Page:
Our climate hasn’t changed much since the first generation of ASHP was marketed in the 1970s. Nor have the basic laws of physics and thermodynamics.

De-icing, noise, operation in heavy snow and reduced heat output at low outdoor air temperatures are still big problems today, despite improvements in technology. Before embracing these systems as a renewable low-carbon technology, research to measure performance in the field is needed urgently.

Today’s ASHP have huge green potential

Max Halliwell
Max Halliwell

Product manager, Mitsubishi Electric Heating

Modern ASHP offer a tangible way for each household to reduce energy use. Our Ecodan system, which has been independently tested by BRE, can deliver an average 50% cut in CO2 emissions against a gas-fired boiler. It also makes sense financially, as it can cut running costs by up to 30% over gas. Savings in CO2 and monthly bills are even greater against oil, LPG and direct electric.

As one of the ASHP manufacturers listed in BRE’s Green Book, and one of the few whose whole range is fully accredited to the Microgeneration Certification Scheme (MCS), we welcome the opening of a debate on the seasonal performance of ASHP in the UK. We too are concerned that the low- carbon potential of modern systems will be overshadowed by claim and counterclaim for different manufacturers and competing technologies.

Much of what Professor Strong has stated relates to ASHP technology of 10-20 years ago and bears little resemblance to modern systems. The point about no system working efficiently or reliably below 5C, for example, is easily countered by the evidence of widespread adoption of ASHP across north Europe – 200,000 units last year alone – including Scandinavian countries where average winter temperatures are far lower than the UK.

We undertook trials in four UK locations this winter, when temperatures dropped to -9C in many parts of the country, and believe that Ecodan works effectively down to -20C.

Almost 75% of the energy used in UK homes goes on space and water heating. Ecodan will provide heating and hot water for the majority of UK homes, regardless of location, provided each building’s heat loads are calculated properly and the system sized accordingly. It will work with radiators and underfloor heating systems in all properties, old and new, that have modern insulation standards.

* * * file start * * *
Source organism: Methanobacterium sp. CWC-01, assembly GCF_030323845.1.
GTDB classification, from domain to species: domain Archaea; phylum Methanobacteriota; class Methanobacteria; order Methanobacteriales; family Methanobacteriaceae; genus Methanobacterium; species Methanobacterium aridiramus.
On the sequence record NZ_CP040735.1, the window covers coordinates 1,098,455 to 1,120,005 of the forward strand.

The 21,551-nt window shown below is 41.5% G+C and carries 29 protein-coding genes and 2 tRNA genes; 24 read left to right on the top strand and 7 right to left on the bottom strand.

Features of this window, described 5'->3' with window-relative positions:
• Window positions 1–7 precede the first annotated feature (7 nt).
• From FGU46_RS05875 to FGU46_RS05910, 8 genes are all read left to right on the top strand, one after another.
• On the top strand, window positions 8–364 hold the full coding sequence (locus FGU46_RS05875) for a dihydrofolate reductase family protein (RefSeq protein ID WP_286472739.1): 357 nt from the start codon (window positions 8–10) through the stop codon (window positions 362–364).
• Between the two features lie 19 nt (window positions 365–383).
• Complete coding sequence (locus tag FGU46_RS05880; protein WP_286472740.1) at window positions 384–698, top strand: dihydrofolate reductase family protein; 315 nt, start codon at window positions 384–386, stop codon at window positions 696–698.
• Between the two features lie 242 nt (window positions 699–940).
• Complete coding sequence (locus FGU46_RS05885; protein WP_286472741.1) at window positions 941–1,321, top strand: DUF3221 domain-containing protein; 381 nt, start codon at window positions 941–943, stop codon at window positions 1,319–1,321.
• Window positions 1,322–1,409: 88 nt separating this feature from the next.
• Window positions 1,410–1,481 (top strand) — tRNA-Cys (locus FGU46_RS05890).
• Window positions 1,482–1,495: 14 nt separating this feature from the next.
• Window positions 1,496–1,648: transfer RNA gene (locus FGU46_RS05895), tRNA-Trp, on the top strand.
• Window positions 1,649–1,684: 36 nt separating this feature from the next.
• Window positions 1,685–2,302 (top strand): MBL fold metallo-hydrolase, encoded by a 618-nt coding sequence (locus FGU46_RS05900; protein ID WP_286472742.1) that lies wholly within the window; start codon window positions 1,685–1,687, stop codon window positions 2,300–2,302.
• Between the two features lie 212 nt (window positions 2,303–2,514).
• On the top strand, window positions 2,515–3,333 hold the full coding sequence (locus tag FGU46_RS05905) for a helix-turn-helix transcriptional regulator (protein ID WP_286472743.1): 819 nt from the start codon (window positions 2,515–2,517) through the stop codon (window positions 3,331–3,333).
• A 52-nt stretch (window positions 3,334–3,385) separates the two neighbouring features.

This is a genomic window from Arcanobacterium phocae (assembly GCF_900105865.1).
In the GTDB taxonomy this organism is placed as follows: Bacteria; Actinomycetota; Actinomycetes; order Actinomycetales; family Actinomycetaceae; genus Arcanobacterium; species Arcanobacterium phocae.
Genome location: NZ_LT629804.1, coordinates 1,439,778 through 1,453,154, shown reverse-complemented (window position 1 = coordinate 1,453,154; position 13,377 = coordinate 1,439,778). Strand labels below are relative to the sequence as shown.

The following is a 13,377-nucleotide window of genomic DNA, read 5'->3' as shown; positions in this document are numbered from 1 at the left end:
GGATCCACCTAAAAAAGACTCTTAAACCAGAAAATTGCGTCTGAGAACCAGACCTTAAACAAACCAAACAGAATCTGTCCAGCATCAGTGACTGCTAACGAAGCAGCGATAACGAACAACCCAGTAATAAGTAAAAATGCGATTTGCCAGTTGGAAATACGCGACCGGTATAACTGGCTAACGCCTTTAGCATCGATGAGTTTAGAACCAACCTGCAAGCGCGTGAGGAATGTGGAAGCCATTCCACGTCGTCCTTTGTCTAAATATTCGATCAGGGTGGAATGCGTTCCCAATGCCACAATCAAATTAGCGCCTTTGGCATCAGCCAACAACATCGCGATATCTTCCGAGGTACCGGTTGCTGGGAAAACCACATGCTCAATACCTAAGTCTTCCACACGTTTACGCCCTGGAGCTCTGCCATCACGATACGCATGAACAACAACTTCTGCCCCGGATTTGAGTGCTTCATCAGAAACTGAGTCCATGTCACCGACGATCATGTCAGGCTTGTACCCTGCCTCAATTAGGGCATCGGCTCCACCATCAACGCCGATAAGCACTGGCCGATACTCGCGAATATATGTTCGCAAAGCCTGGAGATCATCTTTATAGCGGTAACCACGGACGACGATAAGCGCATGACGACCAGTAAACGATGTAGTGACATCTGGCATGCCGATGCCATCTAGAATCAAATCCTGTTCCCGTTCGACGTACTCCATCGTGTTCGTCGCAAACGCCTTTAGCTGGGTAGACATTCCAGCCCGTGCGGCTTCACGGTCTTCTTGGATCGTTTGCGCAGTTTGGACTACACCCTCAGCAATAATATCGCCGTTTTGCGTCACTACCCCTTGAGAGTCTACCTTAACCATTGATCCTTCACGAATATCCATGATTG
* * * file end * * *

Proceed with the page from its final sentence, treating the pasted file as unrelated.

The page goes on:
Using technology from our air-conditioning products has helped to reduce noise and maximise energy efficiency as well as to ensure reliability. Ecodan is not an air-conditioning system, however, nor does it provide a reverse cooling function. Detailed modelling has shown that cooling is neither necessary nor sustainable in most homes. What is needed is better ventilation for the few days a year when our bedrooms get a bit sticky. We have decided to forgo the benefits of short-term air-conditioning sales in the residential market and focus on where we believe our technology can make a difference – residential heating.

Coming back to seasonal performance, our winter trials showed average COPs from 3.0 to 3.33 despite some of the lowest recorded outdoor temperatures for decades. These were measured in four properties: a three-bed terrace in Hertfordshire (average outdoor temperature 7C), a four-bed semi near Luton (4C), a large five-bed detached home in Newcastle (6C), and the BRE visitor centre in Watford (4.4C).

We appreciate that these are our own tests but we are also involved in field trials with the Energy Saving Trust. which will provide the “independence” Professor Strong demands. Our literature, like all other manufacturers, lists the COP measured in lab tests. For the Ecodan range, this is 3.85-4.19. We hope our winter tests will show beyond doubt that modern ASHP can offer a reliable alternative to fossil-fuel based heating systems, and provide accurate in-use figures for the market.

The professor’s point regarding defrost cycles is, again, applicable to older-generation, fixed-speed ASHP, which do indeed consume large amounts of energy when defrosting under certain ambient and humidity conditions. Inverter-driven compressor technology means Ecodan has a typical defrost cycle of three minutes, keeping energy use to a minimum, and this is likely to occur about once an hour in exceptional conditions.

Ecodan would not have achieved MCS accreditation without stringent testing, including defrost performance, and the published figures reflect this. The same can be said for noise levels as this is also independently tested as part of the MCS scheme. A modern ASHP is no louder than a condensing boiler.

Following up the professor’s other concerns, heavy snowfall is highly unlikely in the UK and where it does happen regularly, such as Scandinavia, a snow hood can be fitted easily with no impact on performance. In terms of a back-up heating system, if the ASHP is correctly sized and installed then nothing is required, although an electric immersion heater is probably a worthwhile safeguard for any residential system, whatever the primary source.

We see a big future for ASHP as the best mass-market alternative to gas and oil-fired heating and have invested heavily in development. Later this year UK production of Ecodan will start at our factory in Livingston.

We are delighted with the results of our seasonal tests, especially as we know that we will be able to improve on them in real terms, not just in the lab. What the market needs now is enforceable targets for efficiency, independently monitored, so that consumers can have real confidence in the products and the figures.